BELL (AP) — Robert Rizzo was the mastermind of a scam, prosecutors say, that bilked one of Southern California’s poorest cities out of more than $5.5 million, money with which he lined his pockets and those of a handful of cronies.
Rizzo, Bell’s former city manager, gained national notoriety last summer after it was revealed he was paid $1.5 million a year in salary and benefits to run a city of 40,000 people.
He is charged with more than 50 counts of misappropriating public funds, conflict of interest and falsifying public records.
But on Tuesday, the first day of a preliminary hearing to determine if there is enough evidence for Rizzo and three other past and present Bell officials to stand trial, his attorney indicated it was Rizzo, not the people of Bell, who was victimized.
“Everybody has agreed that it’s not a crime to be paid too much,” attorney James Spertus said during his opening statement.
Had it not been for the Los Angeles Times’ report on Rizzo’s salary, Spertus said, and the international media attention and public outrage that created, Rizzo would not be facing charges.
His salary was legally approved by the Bell city council, Spertus said, adding that Rizzo also did nothing wrong in loaning nearly $2 million in public money to dozens of people, including himself, 10 Bell police officers, council members and others.
“Most of them were fully collateralized, repaid and served a public purpose,” Spertus said of the loans.
As Rizzo, wearing a dark blue suit and light blue shirt, sat behind his lawyer, a longtime resident and one of Rizzo’s former employees testified during the hearing.
His former staffer said Rizzo approved his own contracts that granted himself huge raises every year and that he provided false figures when the Bell resident demanded to know what he and others were making.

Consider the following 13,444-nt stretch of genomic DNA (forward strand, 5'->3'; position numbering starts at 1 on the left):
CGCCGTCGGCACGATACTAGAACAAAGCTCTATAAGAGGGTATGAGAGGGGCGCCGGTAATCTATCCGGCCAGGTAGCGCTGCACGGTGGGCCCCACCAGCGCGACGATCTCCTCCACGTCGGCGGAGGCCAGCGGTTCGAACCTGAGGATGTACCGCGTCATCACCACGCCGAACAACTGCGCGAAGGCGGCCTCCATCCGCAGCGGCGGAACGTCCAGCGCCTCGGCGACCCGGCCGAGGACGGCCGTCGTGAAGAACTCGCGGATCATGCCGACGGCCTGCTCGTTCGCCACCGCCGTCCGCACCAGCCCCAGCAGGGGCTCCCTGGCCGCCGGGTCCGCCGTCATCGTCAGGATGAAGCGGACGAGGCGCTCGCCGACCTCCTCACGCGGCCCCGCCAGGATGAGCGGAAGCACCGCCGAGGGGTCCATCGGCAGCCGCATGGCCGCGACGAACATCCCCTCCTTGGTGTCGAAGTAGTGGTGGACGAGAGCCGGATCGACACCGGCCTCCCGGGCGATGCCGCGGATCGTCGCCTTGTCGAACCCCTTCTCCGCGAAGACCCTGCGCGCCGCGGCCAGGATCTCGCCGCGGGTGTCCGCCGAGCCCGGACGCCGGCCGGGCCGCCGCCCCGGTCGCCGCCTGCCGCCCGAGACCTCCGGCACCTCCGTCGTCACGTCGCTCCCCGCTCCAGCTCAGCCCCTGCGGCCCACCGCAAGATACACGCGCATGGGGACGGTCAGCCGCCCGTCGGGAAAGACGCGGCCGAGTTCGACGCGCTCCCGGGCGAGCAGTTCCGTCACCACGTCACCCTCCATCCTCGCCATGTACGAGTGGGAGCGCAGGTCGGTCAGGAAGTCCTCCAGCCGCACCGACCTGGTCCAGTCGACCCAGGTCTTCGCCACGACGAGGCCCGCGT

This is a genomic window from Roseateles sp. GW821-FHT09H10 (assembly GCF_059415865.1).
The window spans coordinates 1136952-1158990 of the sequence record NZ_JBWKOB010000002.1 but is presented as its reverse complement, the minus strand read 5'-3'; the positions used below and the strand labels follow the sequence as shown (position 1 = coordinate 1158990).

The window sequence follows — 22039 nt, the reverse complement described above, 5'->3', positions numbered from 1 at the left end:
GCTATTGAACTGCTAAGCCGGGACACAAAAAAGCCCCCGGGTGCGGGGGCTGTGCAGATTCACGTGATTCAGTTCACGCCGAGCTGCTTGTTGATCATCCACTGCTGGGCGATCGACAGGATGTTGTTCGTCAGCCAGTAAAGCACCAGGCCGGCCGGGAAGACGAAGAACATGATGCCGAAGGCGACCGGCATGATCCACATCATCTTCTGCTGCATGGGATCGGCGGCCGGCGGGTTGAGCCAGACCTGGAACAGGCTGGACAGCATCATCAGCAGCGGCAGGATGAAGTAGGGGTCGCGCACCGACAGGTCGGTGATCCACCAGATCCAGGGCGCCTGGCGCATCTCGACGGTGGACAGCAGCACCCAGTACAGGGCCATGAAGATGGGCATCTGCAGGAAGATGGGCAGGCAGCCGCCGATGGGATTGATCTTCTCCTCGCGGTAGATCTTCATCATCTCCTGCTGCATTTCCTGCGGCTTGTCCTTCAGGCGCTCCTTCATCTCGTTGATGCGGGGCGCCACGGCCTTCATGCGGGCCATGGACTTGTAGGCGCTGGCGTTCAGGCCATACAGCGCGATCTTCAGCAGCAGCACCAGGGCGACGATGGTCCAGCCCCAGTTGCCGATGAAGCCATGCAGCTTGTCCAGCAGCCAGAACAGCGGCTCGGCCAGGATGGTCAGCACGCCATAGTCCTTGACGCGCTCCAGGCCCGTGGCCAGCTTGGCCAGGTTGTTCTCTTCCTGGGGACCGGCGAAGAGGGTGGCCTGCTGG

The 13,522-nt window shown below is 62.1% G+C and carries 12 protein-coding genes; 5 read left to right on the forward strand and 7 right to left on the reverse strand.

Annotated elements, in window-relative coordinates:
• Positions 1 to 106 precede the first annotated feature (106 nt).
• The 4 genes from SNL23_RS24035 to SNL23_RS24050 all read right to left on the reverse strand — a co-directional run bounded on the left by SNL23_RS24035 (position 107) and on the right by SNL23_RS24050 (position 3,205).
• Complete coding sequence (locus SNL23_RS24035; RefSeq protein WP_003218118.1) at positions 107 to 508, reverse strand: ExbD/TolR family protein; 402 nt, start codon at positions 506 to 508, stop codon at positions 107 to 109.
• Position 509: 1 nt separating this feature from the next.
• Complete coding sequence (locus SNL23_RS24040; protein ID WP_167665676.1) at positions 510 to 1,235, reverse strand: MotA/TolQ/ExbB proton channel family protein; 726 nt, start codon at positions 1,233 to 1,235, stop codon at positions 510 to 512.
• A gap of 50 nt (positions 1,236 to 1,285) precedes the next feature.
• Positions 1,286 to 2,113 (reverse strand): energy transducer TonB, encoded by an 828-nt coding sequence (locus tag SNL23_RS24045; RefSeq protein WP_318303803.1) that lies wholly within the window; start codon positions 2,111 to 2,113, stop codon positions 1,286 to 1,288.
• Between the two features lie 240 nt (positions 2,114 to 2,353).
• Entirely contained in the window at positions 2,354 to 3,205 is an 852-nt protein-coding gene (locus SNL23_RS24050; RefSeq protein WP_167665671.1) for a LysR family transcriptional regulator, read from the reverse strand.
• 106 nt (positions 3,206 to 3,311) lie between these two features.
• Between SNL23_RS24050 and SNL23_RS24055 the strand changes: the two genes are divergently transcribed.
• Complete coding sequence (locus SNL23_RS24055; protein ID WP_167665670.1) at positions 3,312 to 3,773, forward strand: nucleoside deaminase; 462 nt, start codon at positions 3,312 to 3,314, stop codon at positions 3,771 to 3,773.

Along with Rizzo, the actions of three other city officials are under scrutiny: former assistant city manager Angela Spaccia; Mayor Oscar Hernandez; and former Councilman Luis Artiga. They are charged with misappropriating hundreds of thousands of dollars in public funds by accepting loans Rizzo made them.
Hernandez, Artiga and four other current and former council members have already been ordered to stand trial following a similar hearing earlier this month on charges of illegally inflating their salaries with payments for work never done.
Each of the six was paid about $100,000 a year for service on a city council that meets about once a month in the modest, working-class Los Angeles suburb where one in six people live in poverty.
Bell resident Roger Ramirez said he got wind of the huge salaries in 2008 and confronted Rizzo, who was asked whether he made $400,000 a year as Ramirez had heard.
“He immediately said, `No, Mr. Ramirez, if I would be making $400,000 a year, I wouldn’t be working here,”‘ Ramirez testified.
Ramirez subsequently filed a public records request and received documentation showing Rizzo was paid $15,478 a month and the council members $673 a month.
Bell’s administrative services director, Lourdes Garcia, also testified, recalling that after Ramirez made his request, Rizzo told her to provide those numbers.
She said he told her that most of his and the others’ salaries were not paid for work as city manager or city council members, but for service on numerous boards and commissions. Rizzo added that Ramirez hadn’t asked for those salaries.
She also testified that the numerous contracts Rizzo signed giving himself huge raises over the years were never approved by the city attorney.
The Times eventually obtained Bell’s true salaries last year through its own public records request. Garcia said shortly before that, City Clerk Rebecca Valdez told her Rizzo had ordered that she have Hernandez sign his contracts even though Hernandez wasn’t mayor at the time they were written.
“She was crying,” Garcia said of Valdez. “She was very nervous.”
Valdez testified at the earlier hearing that she provided Ramirez with false information on Rizzo’s orders. She was expected to testify at this hearing as well.
As Garcia and Ramirez testified, Rizzo sat quietly, occasionally leaning over to whisper to Spaccia or Spertus. Afterward, he put on a pair of dark glasses and tried to leave court anonymously.
Sitting behind him were about a dozen Bell residents who came to watch the hearing. One of them, Donna Gannon, whose family has lived in Bell since 1941, said they “want to see Rizzo go down.”
(© Copyright 2010 The Associated Press. All Rights Reserved. This material may not be published, broadcast, rewritten or redistributed.)